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The Impact of Grading Standards on Student Achievement, Educational Attainment, and Entry-Level Earnings

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  • Julian R. Betts
  • Jeff Grogger

Abstract

Despite recent theoretical work and proposals from educational reformers, there is little empirical work on the effects of higher grading standards. In this paper we use data from the High School and Beyond survey to estimate the effects of grading standards on student achievement, educational attainment, and entry level earnings. We consider not only how grading standards affect average outcomes but also how they affect the distribution of educational gains by skill level and race/ethnicity. We find that higher standards raise test scores throughout the distribution of achievement, but that the increase is greatest toward the top of the test score distribution. Higher standards have no positive effect on educational attainment, however, and indeed have negative effects on high school graduation among blacks and Hispanics. We suggest a relative performance hypothesis to explain how higher standards may reduce educational attainment even as they increase educational achievement.

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Bibliographic Info

Paper provided by National Bureau of Economic Research, Inc in its series NBER Working Papers with number 7875.

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Date of creation: Sep 2000
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Publication status: published as Betts, Julian R. & Grogger, Jeff, 2003. "The impact of grading standards on student achievement, educational attainment, and entry-level earnings," Economics of Education Review, Elsevier, vol. 22(4), pages 343-352, August.
Handle: RePEc:nbr:nberwo:7875

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  1. Lillard, Dean R. & DeCicca, Philip P., 2001. "Higher standards, more dropouts? Evidence within and across time," Economics of Education Review, Elsevier, Elsevier, vol. 20(5), pages 459-473, October.
  2. Eric A. Hanushek & Lori L. Taylor, 1990. "Alternative Assessments of the Performance of Schools: Measurement of State Variations in Achievement," Journal of Human Resources, University of Wisconsin Press, vol. 25(2), pages 179-201.
  3. Richard J. Murnane & John B. Willett & Frank Levy, 1995. "The Growing Importance of Cognitive Skills in Wage Determination," NBER Working Papers 5076, National Bureau of Economic Research, Inc.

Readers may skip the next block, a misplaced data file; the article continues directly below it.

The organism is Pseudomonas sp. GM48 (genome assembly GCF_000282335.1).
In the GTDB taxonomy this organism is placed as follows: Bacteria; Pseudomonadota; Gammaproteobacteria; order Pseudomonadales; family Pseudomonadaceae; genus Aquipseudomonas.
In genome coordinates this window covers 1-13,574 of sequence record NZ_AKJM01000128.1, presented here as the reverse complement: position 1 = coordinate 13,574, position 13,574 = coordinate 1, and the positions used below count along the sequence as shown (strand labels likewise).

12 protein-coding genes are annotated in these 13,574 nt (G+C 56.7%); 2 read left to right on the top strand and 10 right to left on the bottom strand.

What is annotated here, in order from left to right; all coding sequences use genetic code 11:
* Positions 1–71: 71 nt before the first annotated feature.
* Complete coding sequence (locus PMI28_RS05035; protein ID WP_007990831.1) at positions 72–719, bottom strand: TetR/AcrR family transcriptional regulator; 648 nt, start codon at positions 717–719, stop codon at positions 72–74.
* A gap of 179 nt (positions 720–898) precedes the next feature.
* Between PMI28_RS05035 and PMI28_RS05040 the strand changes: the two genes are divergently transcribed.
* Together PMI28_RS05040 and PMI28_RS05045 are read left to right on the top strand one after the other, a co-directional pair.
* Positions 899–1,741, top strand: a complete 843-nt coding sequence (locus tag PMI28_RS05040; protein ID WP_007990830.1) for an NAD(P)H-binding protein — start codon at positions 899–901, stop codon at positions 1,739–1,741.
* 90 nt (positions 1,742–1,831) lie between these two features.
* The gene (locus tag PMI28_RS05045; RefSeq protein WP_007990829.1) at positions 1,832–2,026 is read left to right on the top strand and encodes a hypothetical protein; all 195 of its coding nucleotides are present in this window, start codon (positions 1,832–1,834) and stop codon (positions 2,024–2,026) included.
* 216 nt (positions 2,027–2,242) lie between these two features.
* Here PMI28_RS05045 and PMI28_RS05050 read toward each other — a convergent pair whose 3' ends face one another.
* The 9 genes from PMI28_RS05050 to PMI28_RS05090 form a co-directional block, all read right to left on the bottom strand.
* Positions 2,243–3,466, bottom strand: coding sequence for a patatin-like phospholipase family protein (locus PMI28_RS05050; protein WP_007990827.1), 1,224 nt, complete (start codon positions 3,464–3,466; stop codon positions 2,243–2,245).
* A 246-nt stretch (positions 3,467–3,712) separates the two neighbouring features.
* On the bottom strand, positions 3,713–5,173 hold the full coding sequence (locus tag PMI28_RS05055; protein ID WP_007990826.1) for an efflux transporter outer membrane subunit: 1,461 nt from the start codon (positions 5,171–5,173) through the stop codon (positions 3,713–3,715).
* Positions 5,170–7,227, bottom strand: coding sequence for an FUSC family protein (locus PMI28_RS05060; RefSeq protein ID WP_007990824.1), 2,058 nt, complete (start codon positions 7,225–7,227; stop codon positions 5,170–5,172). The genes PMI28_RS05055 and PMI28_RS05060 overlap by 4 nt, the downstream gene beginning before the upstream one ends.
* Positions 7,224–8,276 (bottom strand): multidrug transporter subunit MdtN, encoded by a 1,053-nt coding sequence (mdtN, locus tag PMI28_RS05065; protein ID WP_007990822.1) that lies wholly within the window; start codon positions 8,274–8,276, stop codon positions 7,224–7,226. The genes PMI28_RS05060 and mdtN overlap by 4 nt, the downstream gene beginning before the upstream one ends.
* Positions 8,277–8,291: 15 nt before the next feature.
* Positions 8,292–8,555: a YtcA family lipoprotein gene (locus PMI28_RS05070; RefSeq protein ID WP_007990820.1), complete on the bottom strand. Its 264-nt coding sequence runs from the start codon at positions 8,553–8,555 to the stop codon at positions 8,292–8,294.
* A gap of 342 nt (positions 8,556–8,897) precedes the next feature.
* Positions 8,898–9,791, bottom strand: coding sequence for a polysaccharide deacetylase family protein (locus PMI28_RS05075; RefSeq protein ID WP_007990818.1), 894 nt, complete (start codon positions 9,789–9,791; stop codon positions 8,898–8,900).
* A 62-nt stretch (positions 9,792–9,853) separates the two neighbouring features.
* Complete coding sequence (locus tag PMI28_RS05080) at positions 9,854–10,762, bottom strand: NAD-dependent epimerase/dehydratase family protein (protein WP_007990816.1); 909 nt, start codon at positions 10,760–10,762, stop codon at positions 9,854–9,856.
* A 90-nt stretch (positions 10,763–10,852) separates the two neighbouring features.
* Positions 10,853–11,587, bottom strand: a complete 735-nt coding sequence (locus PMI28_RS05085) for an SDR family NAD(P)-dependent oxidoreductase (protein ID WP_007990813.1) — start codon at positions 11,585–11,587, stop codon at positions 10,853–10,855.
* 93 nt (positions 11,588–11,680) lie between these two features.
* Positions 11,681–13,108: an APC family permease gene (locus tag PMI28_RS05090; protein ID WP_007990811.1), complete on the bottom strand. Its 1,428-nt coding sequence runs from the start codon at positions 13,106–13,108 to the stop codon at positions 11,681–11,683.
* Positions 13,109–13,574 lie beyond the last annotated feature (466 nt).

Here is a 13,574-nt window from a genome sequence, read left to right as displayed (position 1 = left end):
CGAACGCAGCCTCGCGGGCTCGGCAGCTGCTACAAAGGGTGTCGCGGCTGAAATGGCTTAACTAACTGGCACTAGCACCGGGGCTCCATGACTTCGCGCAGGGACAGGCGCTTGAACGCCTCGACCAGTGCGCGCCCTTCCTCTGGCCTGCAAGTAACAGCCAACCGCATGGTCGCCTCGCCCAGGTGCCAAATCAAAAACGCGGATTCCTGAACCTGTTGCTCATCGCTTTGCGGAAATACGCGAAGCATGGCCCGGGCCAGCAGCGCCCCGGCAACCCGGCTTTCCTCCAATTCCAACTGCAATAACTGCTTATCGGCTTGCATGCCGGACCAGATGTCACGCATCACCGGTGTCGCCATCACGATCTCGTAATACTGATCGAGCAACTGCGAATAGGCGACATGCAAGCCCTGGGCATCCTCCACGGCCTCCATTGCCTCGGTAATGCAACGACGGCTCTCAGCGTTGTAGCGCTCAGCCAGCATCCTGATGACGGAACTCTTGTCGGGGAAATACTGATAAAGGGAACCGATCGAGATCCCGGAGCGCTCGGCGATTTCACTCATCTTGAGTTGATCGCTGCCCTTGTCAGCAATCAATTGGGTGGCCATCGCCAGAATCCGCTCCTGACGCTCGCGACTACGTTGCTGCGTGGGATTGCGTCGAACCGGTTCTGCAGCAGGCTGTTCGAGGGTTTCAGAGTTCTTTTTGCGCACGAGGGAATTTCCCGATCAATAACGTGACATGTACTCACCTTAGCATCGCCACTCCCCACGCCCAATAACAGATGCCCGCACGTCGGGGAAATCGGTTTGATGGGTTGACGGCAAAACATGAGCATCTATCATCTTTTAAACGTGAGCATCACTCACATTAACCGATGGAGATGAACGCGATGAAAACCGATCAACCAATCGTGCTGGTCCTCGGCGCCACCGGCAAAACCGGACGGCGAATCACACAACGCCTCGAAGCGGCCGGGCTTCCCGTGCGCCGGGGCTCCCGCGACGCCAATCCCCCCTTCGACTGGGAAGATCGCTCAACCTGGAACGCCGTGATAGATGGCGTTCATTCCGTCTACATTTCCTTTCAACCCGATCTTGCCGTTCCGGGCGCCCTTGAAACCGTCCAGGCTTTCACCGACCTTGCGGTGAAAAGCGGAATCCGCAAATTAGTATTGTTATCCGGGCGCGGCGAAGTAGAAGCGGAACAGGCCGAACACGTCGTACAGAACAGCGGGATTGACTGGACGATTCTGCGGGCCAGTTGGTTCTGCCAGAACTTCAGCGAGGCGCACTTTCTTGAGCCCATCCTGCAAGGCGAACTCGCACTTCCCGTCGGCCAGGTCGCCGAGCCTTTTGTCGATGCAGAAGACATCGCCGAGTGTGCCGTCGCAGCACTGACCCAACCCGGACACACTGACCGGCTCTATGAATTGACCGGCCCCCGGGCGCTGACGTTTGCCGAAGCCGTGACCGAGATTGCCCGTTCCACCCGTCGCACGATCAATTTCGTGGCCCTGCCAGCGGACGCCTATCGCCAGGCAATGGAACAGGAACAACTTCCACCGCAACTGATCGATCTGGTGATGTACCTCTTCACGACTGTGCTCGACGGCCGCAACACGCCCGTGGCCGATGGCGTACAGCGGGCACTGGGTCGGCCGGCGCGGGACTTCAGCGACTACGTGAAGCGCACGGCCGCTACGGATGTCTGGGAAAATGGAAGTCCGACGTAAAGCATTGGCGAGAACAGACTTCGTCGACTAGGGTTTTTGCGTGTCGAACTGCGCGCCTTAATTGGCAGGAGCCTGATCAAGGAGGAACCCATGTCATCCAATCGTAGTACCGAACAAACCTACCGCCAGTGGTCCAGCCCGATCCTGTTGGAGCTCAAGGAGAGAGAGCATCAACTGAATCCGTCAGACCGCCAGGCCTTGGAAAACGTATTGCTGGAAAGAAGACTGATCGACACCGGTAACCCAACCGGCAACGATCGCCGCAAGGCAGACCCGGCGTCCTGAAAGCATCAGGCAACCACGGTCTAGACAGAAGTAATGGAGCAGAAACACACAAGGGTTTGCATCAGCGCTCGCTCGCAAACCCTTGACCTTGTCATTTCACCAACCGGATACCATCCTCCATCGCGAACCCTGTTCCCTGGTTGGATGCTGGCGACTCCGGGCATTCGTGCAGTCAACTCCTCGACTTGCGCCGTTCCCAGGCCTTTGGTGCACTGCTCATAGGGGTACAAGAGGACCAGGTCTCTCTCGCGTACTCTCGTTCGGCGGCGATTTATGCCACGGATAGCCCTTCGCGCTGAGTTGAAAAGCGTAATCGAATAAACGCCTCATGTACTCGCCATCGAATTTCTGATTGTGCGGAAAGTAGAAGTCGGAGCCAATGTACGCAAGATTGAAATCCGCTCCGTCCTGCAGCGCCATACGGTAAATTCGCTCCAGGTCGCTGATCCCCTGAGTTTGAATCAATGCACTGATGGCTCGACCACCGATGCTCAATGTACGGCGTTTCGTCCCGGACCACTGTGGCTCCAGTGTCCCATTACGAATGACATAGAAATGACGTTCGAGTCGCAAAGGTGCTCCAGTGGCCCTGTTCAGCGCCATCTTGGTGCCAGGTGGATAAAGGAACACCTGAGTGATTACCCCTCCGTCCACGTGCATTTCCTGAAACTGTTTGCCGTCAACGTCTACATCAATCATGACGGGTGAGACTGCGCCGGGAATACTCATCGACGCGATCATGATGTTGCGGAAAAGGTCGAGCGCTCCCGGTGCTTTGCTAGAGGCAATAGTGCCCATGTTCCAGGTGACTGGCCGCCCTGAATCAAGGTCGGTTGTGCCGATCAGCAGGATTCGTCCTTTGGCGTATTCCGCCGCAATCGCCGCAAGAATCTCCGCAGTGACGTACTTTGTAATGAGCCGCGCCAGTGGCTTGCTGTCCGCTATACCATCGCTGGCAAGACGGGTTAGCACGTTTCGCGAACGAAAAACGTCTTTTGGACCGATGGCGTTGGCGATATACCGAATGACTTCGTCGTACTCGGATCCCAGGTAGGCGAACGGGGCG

4. Costrell, Robert M, 1994. "A Simple Model of Educational Standards," American Economic Review, American Economic Association, American Economic Association, vol. 84(4), pages 956-71, September.
  5. Betts, Julian R, 1998. "The Impact of Educational Standards on the Level and Distribution of Earnings," American Economic Review, American Economic Association, American Economic Association, vol. 88(1), pages 266-75, March.
  6. Grogger, Jeff, 1996. "School Expenditures and Post-schooling Earnings: Evidence from High School and Beyond," The Review of Economics and Statistics, MIT Press, vol. 78(4), pages 628-37, November.
  7. Moulton, Brent R., 1986. "Random group effects and the precision of regression estimates," Journal of Econometrics, Elsevier, Elsevier, vol. 32(3), pages 385-397, August.
  8. Farber, Henry S & Gibbons, Robert, 1996. "Learning and Wage Dynamics," The Quarterly Journal of Economics, MIT Press, MIT Press, vol. 111(4), pages 1007-47, November.
  9. Grogger, Jeff, 1996. "Does School Quality Explain the Recent Black/White Wage Trend?," Journal of Labor Economics, University of Chicago Press, University of Chicago Press, vol. 14(2), pages 231-53, April.
  10. Becker, W. & Rosen, S., 1990. "The Learning Effect Of Assessment And Evaluation In High School," University of Chicago - Economics Research Center, Chicago - Economics Research Center 90-7, Chicago - Economics Research Center.
  11. Loury, Linda Datcher & Garman, David, 1995. "College Selectivity and Earnings," Journal of Labor Economics, University of Chicago Press, University of Chicago Press, vol. 13(2), pages 289-308, April.
  12. Jeff Grogger & Eric Eide, 1995. "Changes in College Skills and the Rise in the College Wage Premium," Journal of Human Resources, University of Wisconsin Press, vol. 30(2), pages 280-310.
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